How to manage what matters, when what matters is different for each stakeholder? Dr. Plagányi-Lloyd saw a perfect opportunity to use the MICE model, and created an excellent case study for including the Triple Bottom Line in fisheries management, where socio-cultural, economic and ecological sustainability were all addressed. Using this modeling approach has led to policy changes that keep all stakeholders, including the lobster (which are not being overfished) happy.

Panulirus ornatus, the tropical rock lobster. Source: CSIRO

With researchers like Dr. Plagányi-Lloyd we are able to better prepare for problems in the future and provide guidance in the management of fisheries from start to finish. As computational power increases, mathematical models like these can project answers with increasing accuracy. By simplifying complex models to an intermediate level, we may find more clarity about fisheries management, where everything is “just right”. 



We caught up with Dr.Plagányi-Lloyd after her seminar, and got to ask her a few questions:

UW Students (UWS): How did you first get in contact with UW?

Dr Eva Plaganyi-Lloyd (EPL): It was actually through Andre [Punt] on some modeling work; [Dr. Punt is the director of the School of Aquatic and Fishery Sciences at UW, and a professor in decision analysis and numerical computing in natural resources]

UWS: What was your hardest project?

EPL: It was probably working on the crown of thorns starfish; Dr. Plaganyi-Lloyd has worked on models determining the most effective treatment of the invasive, coral eating starfish. One of their natural predators, the giant triton snail (Charonia tritonis) was devastated by overfishing, but researchers hope this massive mollusc can curb the destruction caused by the spiny, predatory starfish.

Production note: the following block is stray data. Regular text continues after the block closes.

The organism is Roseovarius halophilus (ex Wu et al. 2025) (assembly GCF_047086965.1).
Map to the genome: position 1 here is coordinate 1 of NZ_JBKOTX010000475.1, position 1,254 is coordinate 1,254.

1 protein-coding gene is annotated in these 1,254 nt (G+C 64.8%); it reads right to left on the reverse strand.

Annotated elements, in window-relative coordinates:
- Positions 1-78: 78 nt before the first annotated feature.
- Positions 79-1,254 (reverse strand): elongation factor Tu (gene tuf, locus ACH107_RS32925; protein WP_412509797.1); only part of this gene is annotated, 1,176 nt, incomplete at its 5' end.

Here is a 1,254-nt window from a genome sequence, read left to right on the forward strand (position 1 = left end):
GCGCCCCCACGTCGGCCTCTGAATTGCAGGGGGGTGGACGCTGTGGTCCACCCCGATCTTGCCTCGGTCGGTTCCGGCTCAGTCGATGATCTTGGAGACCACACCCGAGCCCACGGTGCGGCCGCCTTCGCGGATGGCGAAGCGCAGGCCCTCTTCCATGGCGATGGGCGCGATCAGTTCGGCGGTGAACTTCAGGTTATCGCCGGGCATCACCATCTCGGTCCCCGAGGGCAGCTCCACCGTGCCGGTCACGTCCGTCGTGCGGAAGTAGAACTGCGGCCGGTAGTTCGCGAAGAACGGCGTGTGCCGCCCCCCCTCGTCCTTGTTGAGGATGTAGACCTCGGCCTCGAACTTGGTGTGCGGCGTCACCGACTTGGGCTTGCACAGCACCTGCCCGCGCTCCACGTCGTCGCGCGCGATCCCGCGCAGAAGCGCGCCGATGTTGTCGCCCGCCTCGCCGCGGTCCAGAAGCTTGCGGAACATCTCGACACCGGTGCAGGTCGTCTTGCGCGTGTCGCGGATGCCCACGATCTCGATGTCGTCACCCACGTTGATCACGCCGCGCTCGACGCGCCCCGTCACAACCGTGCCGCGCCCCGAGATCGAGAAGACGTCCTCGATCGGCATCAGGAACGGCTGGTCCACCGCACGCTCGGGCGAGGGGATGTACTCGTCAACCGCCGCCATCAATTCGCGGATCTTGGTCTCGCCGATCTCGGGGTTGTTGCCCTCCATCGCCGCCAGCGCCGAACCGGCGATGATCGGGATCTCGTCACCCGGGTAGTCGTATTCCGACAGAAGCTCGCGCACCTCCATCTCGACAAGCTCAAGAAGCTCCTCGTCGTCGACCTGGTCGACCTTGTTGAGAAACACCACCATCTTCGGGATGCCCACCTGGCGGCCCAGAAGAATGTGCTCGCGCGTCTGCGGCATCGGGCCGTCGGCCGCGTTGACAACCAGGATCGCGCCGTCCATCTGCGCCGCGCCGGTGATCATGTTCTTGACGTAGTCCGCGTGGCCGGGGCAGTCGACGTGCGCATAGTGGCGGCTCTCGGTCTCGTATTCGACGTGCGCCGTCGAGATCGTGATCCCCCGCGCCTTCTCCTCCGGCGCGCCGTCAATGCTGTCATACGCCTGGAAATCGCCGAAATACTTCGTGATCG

UWS: How long did developing MICE take?

EPL: Oh – a few years, but now it can be adapted to a new species in a few weeks [great for implementing with new fish stocks or other research questions!]

Finally, Dr. Plagányi-Lloyd stressed to us the importance of connecting with the people involved around your research. It seems like a simple thing, but can have a huge impact.



Lim-Camacho, L., Plagányi, É E., Crimp, S., Hodgkinson, J. H., Hobday, A. J., Howden, S. M., & Loechel, B. (2017). Complex resource supply chains display higher resilience to simulated climate shocks. Global Environmental Change, 46, 126-138. doi:10.1016/j.gloenvcha.2017.08.011


Plagányi, É. E., Punt, A. E., Hillary, R., Morello, E. B., Thébaud, O., Hutton, T., Pillans, R. D., Thorson, J. T., Fulton, E. A., Smith, A. D. M., Smith, F., Bayliss, P., Haywood, M., Lyne, V. and Rothlisberg, P. C. (2014), Multispecies fisheries management and conservation: tactical applications using models of intermediate complexity. Fish Fish, 15: 1–22. doi:10.1111/j.1467-2979.2012.00488.x


Plagányi, É. E., Putten, I. V., Hutton, T., Deng, R. A., Dennis, D., Pascoe, S., . . . Campbell, R. A. (2013). Integrating indigenous livelihood and lifestyle objectives in managing a natural resource. Proceedings of the National Academy of Sciences, 110(9), 3639-3644. doi:10.1073/pnas.1217822110


Staff profile. (n.d.). Retrieved January 24, 2018, from